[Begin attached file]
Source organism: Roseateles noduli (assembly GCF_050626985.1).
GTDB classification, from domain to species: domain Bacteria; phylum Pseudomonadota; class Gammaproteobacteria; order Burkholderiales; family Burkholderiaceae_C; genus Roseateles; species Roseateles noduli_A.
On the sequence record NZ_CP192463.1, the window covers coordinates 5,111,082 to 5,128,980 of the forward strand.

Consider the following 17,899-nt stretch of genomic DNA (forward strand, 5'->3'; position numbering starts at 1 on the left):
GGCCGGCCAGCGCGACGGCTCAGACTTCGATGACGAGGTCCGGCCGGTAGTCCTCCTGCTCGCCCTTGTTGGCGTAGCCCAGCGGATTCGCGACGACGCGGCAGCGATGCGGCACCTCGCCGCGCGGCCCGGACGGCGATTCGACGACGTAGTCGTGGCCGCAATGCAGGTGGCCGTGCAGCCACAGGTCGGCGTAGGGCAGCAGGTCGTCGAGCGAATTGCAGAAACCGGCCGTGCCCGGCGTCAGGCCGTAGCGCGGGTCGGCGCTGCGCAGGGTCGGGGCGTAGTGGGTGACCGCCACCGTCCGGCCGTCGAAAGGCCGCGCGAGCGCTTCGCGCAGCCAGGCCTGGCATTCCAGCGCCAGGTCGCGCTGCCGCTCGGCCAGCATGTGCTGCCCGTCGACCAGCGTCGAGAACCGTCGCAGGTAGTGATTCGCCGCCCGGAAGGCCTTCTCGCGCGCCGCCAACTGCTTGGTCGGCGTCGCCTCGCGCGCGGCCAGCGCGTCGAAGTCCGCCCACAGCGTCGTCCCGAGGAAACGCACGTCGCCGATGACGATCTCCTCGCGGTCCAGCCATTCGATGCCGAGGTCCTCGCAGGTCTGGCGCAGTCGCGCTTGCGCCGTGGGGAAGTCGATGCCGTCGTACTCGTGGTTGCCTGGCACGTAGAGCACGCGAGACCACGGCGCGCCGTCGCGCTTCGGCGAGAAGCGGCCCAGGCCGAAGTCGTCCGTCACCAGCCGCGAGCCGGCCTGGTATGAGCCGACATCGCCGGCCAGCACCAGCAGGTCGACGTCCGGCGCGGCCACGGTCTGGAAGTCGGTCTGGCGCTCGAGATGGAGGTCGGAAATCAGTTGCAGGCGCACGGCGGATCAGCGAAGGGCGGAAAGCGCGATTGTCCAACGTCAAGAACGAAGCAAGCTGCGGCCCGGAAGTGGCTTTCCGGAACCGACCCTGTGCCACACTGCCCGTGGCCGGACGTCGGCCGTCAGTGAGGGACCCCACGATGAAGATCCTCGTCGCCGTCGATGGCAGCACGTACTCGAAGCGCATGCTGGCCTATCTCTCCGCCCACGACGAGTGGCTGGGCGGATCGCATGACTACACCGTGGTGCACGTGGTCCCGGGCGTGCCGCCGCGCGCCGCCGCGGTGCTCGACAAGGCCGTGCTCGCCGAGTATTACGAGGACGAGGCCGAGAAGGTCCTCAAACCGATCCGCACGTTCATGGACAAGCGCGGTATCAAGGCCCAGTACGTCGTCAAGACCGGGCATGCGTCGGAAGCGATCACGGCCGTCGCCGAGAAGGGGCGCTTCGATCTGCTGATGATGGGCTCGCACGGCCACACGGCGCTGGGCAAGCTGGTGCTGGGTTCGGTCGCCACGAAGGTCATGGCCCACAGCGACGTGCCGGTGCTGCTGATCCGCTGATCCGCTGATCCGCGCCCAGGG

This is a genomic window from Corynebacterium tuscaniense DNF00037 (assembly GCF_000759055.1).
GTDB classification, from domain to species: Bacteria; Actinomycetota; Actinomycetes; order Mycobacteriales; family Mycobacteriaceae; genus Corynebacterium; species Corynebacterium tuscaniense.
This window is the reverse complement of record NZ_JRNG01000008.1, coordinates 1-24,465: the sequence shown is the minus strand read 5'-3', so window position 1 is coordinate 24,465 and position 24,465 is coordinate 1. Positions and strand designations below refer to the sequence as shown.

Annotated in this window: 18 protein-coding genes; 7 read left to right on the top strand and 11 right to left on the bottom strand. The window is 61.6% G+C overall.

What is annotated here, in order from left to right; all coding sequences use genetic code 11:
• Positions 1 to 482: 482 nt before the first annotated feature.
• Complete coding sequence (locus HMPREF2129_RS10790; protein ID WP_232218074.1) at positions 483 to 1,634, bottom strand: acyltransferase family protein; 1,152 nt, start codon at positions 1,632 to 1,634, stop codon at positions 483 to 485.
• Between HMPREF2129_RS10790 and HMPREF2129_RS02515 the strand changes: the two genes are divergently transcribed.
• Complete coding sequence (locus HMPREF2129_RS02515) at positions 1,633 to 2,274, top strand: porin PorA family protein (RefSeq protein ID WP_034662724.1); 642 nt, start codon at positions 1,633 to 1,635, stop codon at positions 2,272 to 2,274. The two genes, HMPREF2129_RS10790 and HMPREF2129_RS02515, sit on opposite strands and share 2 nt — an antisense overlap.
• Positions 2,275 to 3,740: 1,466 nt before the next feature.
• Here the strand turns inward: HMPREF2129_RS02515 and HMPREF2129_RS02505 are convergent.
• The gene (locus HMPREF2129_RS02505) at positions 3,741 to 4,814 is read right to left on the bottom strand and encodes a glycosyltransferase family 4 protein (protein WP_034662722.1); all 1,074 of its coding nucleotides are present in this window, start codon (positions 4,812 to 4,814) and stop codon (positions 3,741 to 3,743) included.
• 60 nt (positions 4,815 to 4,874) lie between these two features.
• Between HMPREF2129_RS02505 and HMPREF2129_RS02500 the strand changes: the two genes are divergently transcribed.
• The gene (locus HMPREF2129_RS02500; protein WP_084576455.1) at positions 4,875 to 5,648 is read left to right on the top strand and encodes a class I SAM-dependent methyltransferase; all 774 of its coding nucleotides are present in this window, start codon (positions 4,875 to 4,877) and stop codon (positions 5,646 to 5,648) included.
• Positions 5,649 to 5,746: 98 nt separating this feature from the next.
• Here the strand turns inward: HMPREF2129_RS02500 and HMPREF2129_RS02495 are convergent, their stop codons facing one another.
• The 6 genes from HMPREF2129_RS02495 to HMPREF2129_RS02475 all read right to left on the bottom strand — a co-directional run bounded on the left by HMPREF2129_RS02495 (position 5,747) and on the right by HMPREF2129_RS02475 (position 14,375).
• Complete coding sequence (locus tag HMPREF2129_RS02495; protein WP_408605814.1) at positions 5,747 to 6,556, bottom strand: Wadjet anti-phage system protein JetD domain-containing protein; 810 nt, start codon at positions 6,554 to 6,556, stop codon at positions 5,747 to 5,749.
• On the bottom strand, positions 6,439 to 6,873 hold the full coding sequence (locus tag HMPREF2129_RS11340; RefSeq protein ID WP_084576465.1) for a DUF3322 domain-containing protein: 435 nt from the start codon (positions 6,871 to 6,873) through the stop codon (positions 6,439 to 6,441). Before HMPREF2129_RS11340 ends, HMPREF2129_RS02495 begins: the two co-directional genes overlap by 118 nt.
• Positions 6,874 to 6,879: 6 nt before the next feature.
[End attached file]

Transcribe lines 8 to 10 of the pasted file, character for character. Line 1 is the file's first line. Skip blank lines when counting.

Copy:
This window is the reverse complement of record NZ_JRNG01000008.1, coordinates 1-24,465: the sequence shown is the minus strand read 5'-3', so window position 1 is coordinate 24,465 and position 24,465 is coordinate 1. Positions and strand designations below refer to the sequence as shown.

Annotated in this window: 18 protein-coding genes; 7 read left to right on the top strand and 11 right to left on the bottom strand. The window is 61.6% G+C overall.

What is annotated here, in order from left to right; all coding sequences use genetic code 11: